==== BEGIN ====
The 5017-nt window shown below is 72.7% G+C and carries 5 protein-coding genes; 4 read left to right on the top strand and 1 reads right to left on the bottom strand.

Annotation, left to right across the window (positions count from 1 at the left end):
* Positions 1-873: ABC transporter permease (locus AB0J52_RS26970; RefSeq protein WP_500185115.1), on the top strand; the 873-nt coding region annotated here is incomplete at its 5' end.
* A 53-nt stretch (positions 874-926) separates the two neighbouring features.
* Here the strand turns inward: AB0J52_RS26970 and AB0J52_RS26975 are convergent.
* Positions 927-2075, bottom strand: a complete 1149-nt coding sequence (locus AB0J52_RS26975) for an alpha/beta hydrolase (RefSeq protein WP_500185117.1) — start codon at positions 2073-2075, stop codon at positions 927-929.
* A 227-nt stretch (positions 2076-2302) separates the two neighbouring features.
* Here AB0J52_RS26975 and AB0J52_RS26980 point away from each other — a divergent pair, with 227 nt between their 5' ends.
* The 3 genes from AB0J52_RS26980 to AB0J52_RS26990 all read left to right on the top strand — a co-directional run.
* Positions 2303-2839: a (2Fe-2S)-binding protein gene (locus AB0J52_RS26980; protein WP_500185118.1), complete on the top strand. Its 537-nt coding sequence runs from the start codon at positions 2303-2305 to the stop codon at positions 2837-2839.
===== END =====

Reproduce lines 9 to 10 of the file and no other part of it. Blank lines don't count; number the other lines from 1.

* The 3 genes from AB0J52_RS26980 to AB0J52_RS26990 all read left to right on the top strand — a co-directional run.
* Positions 2303-2839: a (2Fe-2S)-binding protein gene (locus AB0J52_RS26980; protein WP_500185118.1), complete on the top strand. Its 537-nt coding sequence runs from the start codon at positions 2303-2305 to the stop codon at positions 2837-2839.